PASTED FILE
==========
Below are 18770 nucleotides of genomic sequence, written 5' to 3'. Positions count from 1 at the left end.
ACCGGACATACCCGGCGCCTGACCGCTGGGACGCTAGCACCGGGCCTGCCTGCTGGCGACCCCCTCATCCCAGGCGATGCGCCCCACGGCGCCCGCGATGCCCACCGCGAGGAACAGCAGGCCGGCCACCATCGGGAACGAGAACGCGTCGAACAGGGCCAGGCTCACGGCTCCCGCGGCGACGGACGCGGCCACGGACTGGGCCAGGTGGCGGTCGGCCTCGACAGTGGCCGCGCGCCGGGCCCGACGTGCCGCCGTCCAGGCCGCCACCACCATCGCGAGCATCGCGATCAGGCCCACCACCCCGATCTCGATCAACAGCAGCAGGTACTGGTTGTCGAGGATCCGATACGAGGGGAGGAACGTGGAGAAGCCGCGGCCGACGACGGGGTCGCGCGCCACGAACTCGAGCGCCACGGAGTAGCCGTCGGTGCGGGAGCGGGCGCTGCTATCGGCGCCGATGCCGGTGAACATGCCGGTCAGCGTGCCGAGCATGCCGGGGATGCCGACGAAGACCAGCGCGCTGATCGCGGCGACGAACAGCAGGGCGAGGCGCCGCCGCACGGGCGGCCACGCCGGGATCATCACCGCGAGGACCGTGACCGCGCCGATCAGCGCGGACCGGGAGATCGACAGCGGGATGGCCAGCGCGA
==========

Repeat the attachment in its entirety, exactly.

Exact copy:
Below are 18770 nucleotides of genomic sequence, written 5' to 3'. Positions count from 1 at the left end.
ACCGGACATACCCGGCGCCTGACCGCTGGGACGCTAGCACCGGGCCTGCCTGCTGGCGACCCCCTCATCCCAGGCGATGCGCCCCACGGCGCCCGCGATGCCCACCGCGAGGAACAGCAGGCCGGCCACCATCGGGAACGAGAACGCGTCGAACAGGGCCAGGCTCACGGCTCCCGCGGCGACGGACGCGGCCACGGACTGGGCCAGGTGGCGGTCGGCCTCGACAGTGGCCGCGCGCCGGGCCCGACGTGCCGCCGTCCAGGCCGCCACCACCATCGCGAGCATCGCGATCAGGCCCACCACCCCGATCTCGATCAACAGCAGCAGGTACTGGTTGTCGAGGATCCGATACGAGGGGAGGAACGTGGAGAAGCCGCGGCCGACGACGGGGTCGCGCGCCACGAACTCGAGCGCCACGGAGTAGCCGTCGGTGCGGGAGCGGGCGCTGCTATCGGCGCCGATGCCGGTGAACATGCCGGTCAGCGTGCCGAGCATGCCGGGGATGCCGACGAAGACCAGCGCGCTGATCGCGGCGACGAACAGCAGGGCGAGGCGCCGCCGCACGGGCGGCCACGCCGGGATCATCACCGCGAGGACCGTGACCGCGCCGATCAGCGCGGACCGGGAGATCGACAGCGGGATGGCCAGCGCGA